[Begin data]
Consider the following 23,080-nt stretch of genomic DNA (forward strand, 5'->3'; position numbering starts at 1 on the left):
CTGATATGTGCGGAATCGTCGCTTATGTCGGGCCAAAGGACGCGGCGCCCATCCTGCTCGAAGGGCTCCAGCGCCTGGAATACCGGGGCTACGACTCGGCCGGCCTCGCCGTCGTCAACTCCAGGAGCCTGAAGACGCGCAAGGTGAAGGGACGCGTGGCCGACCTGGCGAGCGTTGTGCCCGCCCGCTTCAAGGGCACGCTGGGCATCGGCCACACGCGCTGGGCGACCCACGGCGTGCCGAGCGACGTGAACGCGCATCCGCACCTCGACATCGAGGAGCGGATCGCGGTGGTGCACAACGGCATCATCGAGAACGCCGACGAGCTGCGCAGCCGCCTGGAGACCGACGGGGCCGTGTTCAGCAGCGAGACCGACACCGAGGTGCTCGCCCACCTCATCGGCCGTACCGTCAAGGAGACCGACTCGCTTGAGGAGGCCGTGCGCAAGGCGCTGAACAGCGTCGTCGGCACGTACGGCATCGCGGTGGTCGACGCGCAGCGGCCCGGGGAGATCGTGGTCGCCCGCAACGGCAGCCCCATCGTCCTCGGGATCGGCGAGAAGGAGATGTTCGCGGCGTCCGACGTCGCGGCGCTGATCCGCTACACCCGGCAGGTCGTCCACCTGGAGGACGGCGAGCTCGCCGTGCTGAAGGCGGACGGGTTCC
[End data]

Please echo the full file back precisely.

Consider the following 23,080-nt stretch of genomic DNA (forward strand, 5'->3'; position numbering starts at 1 on the left):
CTGATATGTGCGGAATCGTCGCTTATGTCGGGCCAAAGGACGCGGCGCCCATCCTGCTCGAAGGGCTCCAGCGCCTGGAATACCGGGGCTACGACTCGGCCGGCCTCGCCGTCGTCAACTCCAGGAGCCTGAAGACGCGCAAGGTGAAGGGACGCGTGGCCGACCTGGCGAGCGTTGTGCCCGCCCGCTTCAAGGGCACGCTGGGCATCGGCCACACGCGCTGGGCGACCCACGGCGTGCCGAGCGACGTGAACGCGCATCCGCACCTCGACATCGAGGAGCGGATCGCGGTGGTGCACAACGGCATCATCGAGAACGCCGACGAGCTGCGCAGCCGCCTGGAGACCGACGGGGCCGTGTTCAGCAGCGAGACCGACACCGAGGTGCTCGCCCACCTCATCGGCCGTACCGTCAAGGAGACCGACTCGCTTGAGGAGGCCGTGCGCAAGGCGCTGAACAGCGTCGTCGGCACGTACGGCATCGCGGTGGTCGACGCGCAGCGGCCCGGGGAGATCGTGGTCGCCCGCAACGGCAGCCCCATCGTCCTCGGGATCGGCGAGAAGGAGATGTTCGCGGCGTCCGACGTCGCGGCGCTGATCCGCTACACCCGGCAGGTCGTCCACCTGGAGGACGGCGAGCTCGCCGTGCTGAAGGCGGACGGGTTCC